Matt Harvey's once-promising career takes a detour, along with the Mets' season

MLB columnist
<a class="link rapid-noclick-resp" href="/mlb/players/9245/" data-ylk="slk:Matt Harvey">Matt Harvey</a> will have surgery to relieve symptoms of thoracic outlet syndrome. (AP)
Matt Harvey will have surgery to relieve symptoms of thoracic outlet syndrome. (AP)

The next time Matt Harvey is on a pitcher’s mound in a real game he’ll be 28 years old, which is young unless you’re Matt Harvey and your elbow has given out once, and you’re down a rib, and you’re sitting on 29 career wins, and you’re still 2½ years from free agency, and it wasn’t supposed to go like this at all.

Somebody asked a hypothetical question recently about the New York Mets and whether the five starters that would carry them for a decade at least – Harvey, Noah Syndergaard, Jacob deGrom, Steven Matz and Zack Wheeler – would ever occupy the same rotation in a meaningful way. This was about the time Harvey looked merely fallible and not broken, and Syndergaard and Matz were revealed to be operating with less-than-perfect elbows, and Wheeler was in his 21st month without throwing a big-league pitch, but deGrom’s elbow was holding up five years after ligament replacement surgery.

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And that’s probably the answer.

If you want to make Frank Jobe laugh, tell him your plans.

Harvey, about 300 innings post Tommy John surgery, has chosen to undergo surgery to relieve symptoms of thoracic outlet syndrome, an ailment that can bring pain and/or numbness in the shoulder, neck and arm. Harvey, who has not been consistently effective in 2016, told the Mets on Monday that his shoulder felt “dead” and that his fingers were so numb he could barely feel the baseball. The surgery would remove an upper rib and ease pressure on nerves in that area. He’ll miss the remainder of the season.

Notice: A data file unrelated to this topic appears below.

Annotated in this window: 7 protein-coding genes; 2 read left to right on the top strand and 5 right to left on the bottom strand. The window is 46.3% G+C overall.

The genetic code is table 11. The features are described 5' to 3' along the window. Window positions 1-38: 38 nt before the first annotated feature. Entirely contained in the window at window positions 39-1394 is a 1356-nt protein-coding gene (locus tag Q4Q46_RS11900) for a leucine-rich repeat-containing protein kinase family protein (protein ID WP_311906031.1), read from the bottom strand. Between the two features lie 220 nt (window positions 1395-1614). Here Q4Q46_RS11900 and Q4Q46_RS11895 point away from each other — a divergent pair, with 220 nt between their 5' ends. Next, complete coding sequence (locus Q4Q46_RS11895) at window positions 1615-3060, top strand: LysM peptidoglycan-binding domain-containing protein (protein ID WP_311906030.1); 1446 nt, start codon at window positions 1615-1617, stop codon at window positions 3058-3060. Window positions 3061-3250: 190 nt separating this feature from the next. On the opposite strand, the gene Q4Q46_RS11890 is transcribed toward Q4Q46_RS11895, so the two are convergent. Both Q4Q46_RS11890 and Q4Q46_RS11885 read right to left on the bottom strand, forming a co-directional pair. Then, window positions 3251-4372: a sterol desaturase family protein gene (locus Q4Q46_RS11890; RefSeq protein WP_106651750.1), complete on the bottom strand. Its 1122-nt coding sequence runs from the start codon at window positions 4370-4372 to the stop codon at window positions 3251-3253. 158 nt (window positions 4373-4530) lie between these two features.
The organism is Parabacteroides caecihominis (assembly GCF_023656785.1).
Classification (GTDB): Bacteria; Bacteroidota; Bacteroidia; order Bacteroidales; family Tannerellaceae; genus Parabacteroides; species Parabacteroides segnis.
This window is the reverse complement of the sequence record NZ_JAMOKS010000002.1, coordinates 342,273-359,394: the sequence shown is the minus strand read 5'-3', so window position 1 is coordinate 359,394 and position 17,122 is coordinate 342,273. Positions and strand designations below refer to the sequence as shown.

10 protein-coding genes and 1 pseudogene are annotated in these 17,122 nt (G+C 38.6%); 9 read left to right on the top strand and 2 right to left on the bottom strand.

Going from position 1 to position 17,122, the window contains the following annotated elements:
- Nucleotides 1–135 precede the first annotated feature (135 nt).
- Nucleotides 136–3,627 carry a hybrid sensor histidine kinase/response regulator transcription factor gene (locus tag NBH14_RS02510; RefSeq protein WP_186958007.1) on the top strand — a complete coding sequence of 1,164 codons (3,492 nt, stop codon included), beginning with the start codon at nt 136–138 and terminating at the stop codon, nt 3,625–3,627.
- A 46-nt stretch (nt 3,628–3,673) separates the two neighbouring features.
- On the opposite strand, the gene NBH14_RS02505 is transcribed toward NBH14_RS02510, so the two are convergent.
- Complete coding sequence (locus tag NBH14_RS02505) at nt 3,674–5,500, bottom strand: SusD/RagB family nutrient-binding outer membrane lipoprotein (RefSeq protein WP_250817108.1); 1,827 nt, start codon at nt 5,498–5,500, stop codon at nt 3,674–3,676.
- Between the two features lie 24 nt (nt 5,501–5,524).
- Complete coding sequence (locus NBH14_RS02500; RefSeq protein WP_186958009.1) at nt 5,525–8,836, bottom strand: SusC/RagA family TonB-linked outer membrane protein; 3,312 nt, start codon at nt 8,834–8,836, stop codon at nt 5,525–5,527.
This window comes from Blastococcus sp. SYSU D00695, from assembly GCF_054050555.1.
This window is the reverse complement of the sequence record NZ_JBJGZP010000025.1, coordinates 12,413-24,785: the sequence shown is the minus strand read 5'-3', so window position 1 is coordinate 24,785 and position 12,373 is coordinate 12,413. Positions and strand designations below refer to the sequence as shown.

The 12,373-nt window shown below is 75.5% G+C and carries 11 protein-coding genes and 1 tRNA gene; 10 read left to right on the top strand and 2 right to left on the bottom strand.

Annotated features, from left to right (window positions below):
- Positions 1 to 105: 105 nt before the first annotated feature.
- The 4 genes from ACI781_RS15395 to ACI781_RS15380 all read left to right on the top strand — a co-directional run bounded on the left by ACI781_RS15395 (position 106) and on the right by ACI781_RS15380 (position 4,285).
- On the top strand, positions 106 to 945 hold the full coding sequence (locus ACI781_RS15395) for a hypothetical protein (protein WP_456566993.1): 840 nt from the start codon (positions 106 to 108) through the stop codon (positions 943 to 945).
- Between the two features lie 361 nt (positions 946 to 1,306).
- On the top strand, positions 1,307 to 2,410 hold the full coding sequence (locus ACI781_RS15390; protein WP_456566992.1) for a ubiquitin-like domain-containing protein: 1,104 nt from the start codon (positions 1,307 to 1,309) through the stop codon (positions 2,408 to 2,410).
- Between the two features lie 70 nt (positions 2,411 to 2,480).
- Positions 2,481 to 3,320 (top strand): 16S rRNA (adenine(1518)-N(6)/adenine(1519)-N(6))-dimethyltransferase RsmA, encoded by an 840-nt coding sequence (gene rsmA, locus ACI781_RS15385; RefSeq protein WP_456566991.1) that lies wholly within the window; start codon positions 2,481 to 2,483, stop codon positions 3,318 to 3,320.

Phil Hughes, the Minnesota Twins pitcher, is recovering from the same surgery. Josh Beckett had the surgery, as did Chris Carpenter and Chris Young and Jaime Garcia. There are others. Some returned to their previous form, some did not, and now Harvey and the Mets (and the 2017 season) wait to learn where Harvey will fall.

This is about the place where a demanding game meets a fragile pile of anatomical parts, and where a long season meets a thinned roster, and where a thinned roster meets the trade deadline.

Wheeler is not expected to return for at least another month. Logan Verrett, a clever right-hander whose ERA in nine career starts is 4.50, is the immediate fill-in. It could work. But Sandy Alderson probably doesn’t want to find out it didn’t work after the likes of Rich Hill, Sonny Gray, Julio Teheran, Hector Santiago and Jake Odorizzi are traded, if they are traded. The Mets aren’t deep, and it’s been maybe a week since the four-alarm fires were Syndergaard’s and Matz’s elbows, so they’d be wise to acquire a reliable arm or two, a decent plan even before Harvey booked his surgery.

Noah Syndergaard has had elbow discomfort this season. (AP)
Noah Syndergaard has had elbow discomfort this season. (AP)

So these are the Mets now, at least nine months from learning if Harvey, Syndergaard, deGrom, Matz and Wheeler could stand end to end for a week or a month or a season, with three months ahead to catch and hold off the Washington Nationals, with the Miami Marlins not far behind, down a starting pitcher and with a maddening habit of not hitting for weeks at a time.

The bright side, all the other teams have issues and they all think they have it harder than the Mets do. Like the old saying goes, “Half the people don’t care about your problems and the other half are glad you got ’em.”

Regardless, the Mets’ season just changed, and so did Matt Harvey’s career path, and it wasn’t supposed to go like this.

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